• Flexibility to impose restrictions on balance of payments grounds should be retained.

Balancing the Agreement. The current agreement imposes onerous obligations on the governments of the poorer capital-importing countries. These need to be balanced against obligations for developed countries and businesses.

  • Regulate the use of investment incentives, or ‘positive TRIMs’. Incentives have the same distorting effects on investment flows as the limits and conditions imposed by negative TRIMs. Limits should be set on the levels of all incentives and a schedule imposed to reduce these further over time. Incentives that are not justified on developmental grounds should be banned under the revised agreement.

Regulating Investors:

  • Code of Conduct: Build a binding code of conduct for investors and countries into the agreement. Existing international agreements should be integrated and expanded into a comprehensive set of treaty provisions. This would prevent the exploitation of developing countries’ resources by powerful transnational corporations (TNCs) and the ‘race to the bottom’ phenomenon (lowering domestic regulatory standards to try to attract FDI). The agreement could include provisions on corruption, accounting and reporting, transfer pricing, technology transfer, information disclosure, environmental and labour standards, dispute settlement etc.
  • Competition policy and law: Any further liberalisation of investment should only take place after national and international competition regimes are strengthened. TNCs enjoy advantages over domestic firms in developing countries through economies of scale and monopolistic ownership of intellectual property such as brands and proprietary technology. Without competition law, foreign companies may abuse market dominance to the detriment of local firms and consumers, with long-term implications for the development of domestic production capabilities.
  • Home country obligations: Impose obligations on capital-exporting countries to regulate the behaviour of their TNCs according to their national standards. Some developed countries apply their anti-corruption laws to the activities of firms outside the domestic economy. The same extra-territorial jurisdiction should be applied to corporate standards in other areas.


If an MIA is included on the agenda at Doha, developing countries can best safeguard their interests by participating actively in the negotiations on the agreement, whether or not they choose to sign on to the final outcome. They should insist on the following points:

  • Definition: The definition of investment should cover only foreign direct investment. Other capital flows are notoriously volatile and shocks to the domestic economy from short-term capital market movements can reverse long-term development gains. Furthermore, there is no conceptual justification for linking these flows with trade.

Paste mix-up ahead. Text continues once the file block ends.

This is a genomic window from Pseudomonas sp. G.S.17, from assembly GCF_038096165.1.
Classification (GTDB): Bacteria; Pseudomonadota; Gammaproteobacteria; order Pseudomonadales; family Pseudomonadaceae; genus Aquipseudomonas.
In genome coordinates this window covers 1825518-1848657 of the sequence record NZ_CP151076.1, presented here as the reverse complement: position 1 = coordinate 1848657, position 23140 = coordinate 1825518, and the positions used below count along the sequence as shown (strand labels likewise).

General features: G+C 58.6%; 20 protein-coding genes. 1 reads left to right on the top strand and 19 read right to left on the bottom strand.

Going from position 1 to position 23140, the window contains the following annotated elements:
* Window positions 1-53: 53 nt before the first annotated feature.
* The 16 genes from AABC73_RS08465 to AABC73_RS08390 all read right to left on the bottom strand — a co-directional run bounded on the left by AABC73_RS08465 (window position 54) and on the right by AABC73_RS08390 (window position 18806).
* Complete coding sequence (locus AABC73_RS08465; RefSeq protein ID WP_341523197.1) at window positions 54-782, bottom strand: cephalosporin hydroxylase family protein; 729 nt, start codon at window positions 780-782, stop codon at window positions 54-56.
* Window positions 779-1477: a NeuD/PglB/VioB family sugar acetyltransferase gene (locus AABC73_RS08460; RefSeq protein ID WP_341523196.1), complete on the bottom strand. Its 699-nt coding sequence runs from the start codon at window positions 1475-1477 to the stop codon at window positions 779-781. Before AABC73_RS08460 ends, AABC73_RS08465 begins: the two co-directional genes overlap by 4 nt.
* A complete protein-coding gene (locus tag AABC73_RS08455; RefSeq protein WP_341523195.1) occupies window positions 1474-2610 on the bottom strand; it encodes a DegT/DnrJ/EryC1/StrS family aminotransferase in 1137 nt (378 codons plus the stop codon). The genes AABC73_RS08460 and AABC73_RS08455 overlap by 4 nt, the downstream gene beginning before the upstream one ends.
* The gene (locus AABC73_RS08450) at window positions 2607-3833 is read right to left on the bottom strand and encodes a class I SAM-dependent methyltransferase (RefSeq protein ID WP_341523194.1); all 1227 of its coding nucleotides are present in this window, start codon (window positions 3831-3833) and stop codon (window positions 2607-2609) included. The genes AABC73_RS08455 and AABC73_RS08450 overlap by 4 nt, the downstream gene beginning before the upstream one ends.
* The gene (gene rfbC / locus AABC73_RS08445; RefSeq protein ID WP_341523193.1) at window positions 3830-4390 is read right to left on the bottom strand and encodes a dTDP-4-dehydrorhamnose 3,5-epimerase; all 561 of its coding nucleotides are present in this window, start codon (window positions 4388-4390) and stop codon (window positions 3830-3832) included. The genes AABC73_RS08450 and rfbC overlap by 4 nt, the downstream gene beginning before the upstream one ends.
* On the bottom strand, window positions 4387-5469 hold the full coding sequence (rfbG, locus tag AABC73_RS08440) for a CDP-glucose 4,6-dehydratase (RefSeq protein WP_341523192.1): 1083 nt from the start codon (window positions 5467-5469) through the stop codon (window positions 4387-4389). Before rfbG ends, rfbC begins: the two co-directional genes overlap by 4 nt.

• Screening: National treatment should apply only to the post-establishment phase, and not to pre-establishment. It is essential for developing countries to be able to screen investments to ensure that they meet with their developmental needs. Domestic ownership may have an important long-run effect on the development of the indigenous industrial capability of the country.
  • Performance requirements: There should be no further restrictions on performance requirements e.g. local employment, technology transfer etc.
  • GATS type approach: The agreement should adopt the same approach to liberalisation as the General Agreement on Trade in Services (GATS). Countries would offer to liberalise in sectors of their choice. Having liberalised a sector, countries should be allowed to reimpose restrictions if justified on developmental grounds.

Dispute settlement: Investor-state dispute settlement should not be allowed. This mechanism has generated damaging results under NAFTA and would lead to even more serious consequences in the broader international environment.

  • Code of conduct: A binding code of conduct for TNCs and countries as part of the Agreement.


As two mobile factors of production, the free movement of capital is conceptually tied to the free movement of labour. Developed countries are rich in capital and are therefore demandeurs for investment liberalisation. On the other hand, developing countries are rich in labour and should demand a reciprocal liberalisation on the movement of labour as a trade-off for agreeing to MIA, or building on the provisions for the movement of natural persons set out in the GATS.

This Viewpoint Paper is researched and written by Mr. Pradeep S. Mehta and Ms. Olivia Jensen of and for the CUTS Centre for International Trade, Economics & Environment.